Home / Opinion / Quranic aesthetics | Jan-e-Alam Khaki

Quranic aesthetics | Jan-e-Alam Khaki

AESTHETICS of the Quran/Islam is a vast subject of study. Traditional studies have focused largely on the beauty of the Quran in terms of its language and eloquence.

However, let us focus on the ‘beauty’ in human transactions and communications that the Quran emphasises. The Quran approaches beauty from multiple angles. First of all, it regards God as the Most Beautiful Creator (Ahsan al-khaliqeen). It says, “The most beautiful names belong to Allah: so call on Him by them. …” (7: 180). One could also translate Ahsan al-khaliqeen as God that creates the most beautiful beings, referring to His innumerable creations culminating in human beings as his exalted creation. The Quran says, “We have indeed created man in the best of moulds” (95:4). The notion of beauty also can be seen in the very name of the Prophet Muhammad (PBUH), which means the “most praised”. What is praised is always beautiful.

At the third level, the Quran takes this beauty to a moral level. It requires believers to keep beauty in mind while lending something to a needy person.

In many of its verses, the Quran refers to the beauty in human relations.

One among many such verses says, “For those who give in charity, men and women, and loan to Allah a beautiful loan, it shall be increased manifold (to their credit) and they shall have (besides) a liberal reward” (57:18).

What could be seen as beauty in this sense? It could mean multiple things, but two things are certain: one is to be kind to the other person; and second, to respect the dignity of the person who is being favoured. It would also mean not making a big show of it in front of others, and keep it secret so that the beneficiaries’ dignity and honour could be safeguarded.

Yet another level of this beauty talked about in the Quran is that of invitation to the way of God (fisabilillah) with beauty, not ugliness.

The Quran advises, “Invite [O Prophet] to the way of thy Lord with wisdom and beautiful preaching; and argue with them in ways that are best and most gracious. … (jadil hum billati hia ahsan” 16:125). Some of the ways in which this beauty could be interpreted is again dignity and respect for the intellect and moral judgment of the person invited.

The invitation has to take place within ethical parameters among which the most important is free will. The invitee must be negotiated with, not coerced, counselled, not compelled, to accept the faith.

In one of the verses, God even addresses His Prophet not to be too anxious to commit people to accepting faith (without their volition). It says, “[O Prophet] if it had been thy Lord’s will they [human beings] would all on earth have believed [in God]! Wilt thou then compel mankind against their will to believe?” (10:99). The tone and mood of the verse emphatically advises the Prophet not to feel this way, and informs him, “No soul can believe except by the will of Allah and He will place uncleanness (rijs) on those who will not understand [this]” (10:99-100).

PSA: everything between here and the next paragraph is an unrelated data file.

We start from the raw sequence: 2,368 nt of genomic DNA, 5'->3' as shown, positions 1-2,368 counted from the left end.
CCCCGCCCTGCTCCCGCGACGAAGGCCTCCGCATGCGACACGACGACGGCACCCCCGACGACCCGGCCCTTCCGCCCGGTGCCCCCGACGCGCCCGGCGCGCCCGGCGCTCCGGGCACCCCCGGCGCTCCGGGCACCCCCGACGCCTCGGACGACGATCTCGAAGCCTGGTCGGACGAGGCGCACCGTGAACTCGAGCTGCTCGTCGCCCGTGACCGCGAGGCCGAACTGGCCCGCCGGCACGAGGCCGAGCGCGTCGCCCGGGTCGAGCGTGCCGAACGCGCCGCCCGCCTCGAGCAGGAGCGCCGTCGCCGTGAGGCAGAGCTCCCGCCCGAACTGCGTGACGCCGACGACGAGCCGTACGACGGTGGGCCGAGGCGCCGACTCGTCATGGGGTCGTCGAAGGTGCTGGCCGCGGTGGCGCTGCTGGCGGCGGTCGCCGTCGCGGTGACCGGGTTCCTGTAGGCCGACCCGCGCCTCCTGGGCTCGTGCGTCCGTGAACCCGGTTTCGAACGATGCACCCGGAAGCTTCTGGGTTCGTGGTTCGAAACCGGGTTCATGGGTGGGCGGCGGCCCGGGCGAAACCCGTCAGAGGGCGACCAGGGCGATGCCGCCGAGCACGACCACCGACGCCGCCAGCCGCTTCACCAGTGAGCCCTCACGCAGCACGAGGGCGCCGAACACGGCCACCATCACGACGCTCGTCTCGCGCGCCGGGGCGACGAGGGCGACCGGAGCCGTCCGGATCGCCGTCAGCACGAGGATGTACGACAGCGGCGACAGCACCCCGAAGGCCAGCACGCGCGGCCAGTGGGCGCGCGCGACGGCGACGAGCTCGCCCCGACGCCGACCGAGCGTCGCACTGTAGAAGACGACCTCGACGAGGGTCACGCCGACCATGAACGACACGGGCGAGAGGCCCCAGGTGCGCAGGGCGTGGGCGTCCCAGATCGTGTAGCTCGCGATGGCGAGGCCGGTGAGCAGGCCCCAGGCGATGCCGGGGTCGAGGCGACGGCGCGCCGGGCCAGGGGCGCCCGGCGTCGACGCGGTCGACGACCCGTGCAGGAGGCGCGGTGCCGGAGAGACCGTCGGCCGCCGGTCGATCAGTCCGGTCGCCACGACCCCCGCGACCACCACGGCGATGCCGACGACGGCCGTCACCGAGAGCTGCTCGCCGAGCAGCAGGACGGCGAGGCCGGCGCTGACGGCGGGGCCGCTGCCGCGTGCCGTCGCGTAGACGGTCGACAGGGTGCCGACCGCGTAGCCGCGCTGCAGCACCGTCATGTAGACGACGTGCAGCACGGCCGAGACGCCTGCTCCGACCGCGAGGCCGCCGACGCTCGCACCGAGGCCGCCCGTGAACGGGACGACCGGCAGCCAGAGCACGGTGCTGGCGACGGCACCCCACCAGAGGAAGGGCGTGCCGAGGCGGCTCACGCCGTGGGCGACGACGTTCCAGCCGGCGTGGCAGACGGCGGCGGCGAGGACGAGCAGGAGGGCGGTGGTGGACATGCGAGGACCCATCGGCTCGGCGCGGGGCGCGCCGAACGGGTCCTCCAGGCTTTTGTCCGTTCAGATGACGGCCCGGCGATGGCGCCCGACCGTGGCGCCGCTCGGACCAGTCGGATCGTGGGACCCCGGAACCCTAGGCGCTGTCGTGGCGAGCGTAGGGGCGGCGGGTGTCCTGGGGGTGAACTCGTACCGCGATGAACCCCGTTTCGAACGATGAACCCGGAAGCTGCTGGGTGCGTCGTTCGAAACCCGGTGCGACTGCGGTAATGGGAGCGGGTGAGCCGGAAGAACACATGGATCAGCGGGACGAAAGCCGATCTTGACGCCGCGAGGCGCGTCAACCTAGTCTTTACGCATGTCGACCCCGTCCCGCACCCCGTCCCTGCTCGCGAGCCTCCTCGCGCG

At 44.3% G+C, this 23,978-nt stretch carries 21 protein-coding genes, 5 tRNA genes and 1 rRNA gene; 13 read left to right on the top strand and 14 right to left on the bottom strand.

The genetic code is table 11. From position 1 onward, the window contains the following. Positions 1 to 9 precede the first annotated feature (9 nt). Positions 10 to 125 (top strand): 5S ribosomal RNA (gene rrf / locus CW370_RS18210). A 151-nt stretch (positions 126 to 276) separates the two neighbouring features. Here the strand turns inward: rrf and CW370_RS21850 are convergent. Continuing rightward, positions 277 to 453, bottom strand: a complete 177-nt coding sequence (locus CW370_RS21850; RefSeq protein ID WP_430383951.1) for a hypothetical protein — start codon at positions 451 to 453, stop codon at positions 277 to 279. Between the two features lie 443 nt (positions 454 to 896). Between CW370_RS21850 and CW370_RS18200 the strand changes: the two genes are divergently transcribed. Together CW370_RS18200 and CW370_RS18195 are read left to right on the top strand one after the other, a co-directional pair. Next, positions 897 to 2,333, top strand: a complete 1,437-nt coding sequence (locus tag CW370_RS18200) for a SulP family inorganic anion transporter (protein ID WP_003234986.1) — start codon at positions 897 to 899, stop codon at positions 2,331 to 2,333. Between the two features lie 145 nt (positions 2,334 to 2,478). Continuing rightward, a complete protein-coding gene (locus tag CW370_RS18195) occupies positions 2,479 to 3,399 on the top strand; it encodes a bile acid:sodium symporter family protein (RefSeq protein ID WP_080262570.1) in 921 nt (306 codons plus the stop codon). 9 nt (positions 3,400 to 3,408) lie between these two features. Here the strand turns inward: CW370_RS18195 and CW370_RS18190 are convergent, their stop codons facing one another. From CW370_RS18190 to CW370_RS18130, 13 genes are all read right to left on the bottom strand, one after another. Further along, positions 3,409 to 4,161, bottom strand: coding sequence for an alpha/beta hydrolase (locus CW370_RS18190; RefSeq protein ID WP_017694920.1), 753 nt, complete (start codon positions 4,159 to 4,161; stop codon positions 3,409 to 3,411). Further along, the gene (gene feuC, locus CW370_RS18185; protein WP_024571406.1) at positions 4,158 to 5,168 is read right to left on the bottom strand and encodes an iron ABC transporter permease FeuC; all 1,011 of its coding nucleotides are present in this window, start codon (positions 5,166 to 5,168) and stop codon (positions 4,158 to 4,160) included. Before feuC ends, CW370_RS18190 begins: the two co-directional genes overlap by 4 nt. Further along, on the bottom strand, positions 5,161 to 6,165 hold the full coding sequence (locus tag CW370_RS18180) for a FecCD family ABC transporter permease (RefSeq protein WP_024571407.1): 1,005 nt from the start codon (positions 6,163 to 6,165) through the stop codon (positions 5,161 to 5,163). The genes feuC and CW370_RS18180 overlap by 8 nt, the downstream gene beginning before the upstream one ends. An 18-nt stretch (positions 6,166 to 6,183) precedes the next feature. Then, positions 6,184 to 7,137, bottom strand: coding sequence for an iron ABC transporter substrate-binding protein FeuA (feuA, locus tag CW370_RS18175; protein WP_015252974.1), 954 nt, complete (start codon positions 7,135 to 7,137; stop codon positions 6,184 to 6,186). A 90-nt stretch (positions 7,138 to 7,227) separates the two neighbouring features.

These verses amply demonstrate the nature of God’s power and people’s capacity to recognise Him. This is an important way to look at the Quranic emphasis on religious freedom or pluralism in terms of personal freedom of one’s choice to believe or not to believe.

If God wanted He would have made all human beings submit without difficulty, but He has not adopted that way, as the Quran clearly shows.

The Quran also refers to the beauty in human relations. There are many verses that advise believers to communicate in the most beautiful manner. It advises the faithful “…to speak to the people in the (most) beautiful manner. …” (2:83).

Disapproving of those who speak with loud voices and no proper manners, the Quran says, “And be moderate in thy pace and lower thy voice; for the harshest of sounds without doubt is braying of the ass” (31:19). We can easily see God’s disapproval of those who have a habit of forcing their views on others by shouting and yelling. A harshly speaking mouth is as bad today as it was in seventh-century Arabia.

What these messages mean is that those who deal with faith matters, especially teachers, preachers, writers, religious leaders, and social workers — indeed all of us — should make their/our communications and transactions as ‘beautiful’ as possible to uphold the basic norms of civilised human behaviour as well as to win the hearts and minds of others.

In a violence-ridden society like ours, where shouting and yelling in the name of religion, at the highest pitch and through loudspeakers, has become the norm, such Quranic advice badly needs to be heeded.

The writer is an educationist with an interest in Quranic studies.

Published in Dawn, March 13th, 2015

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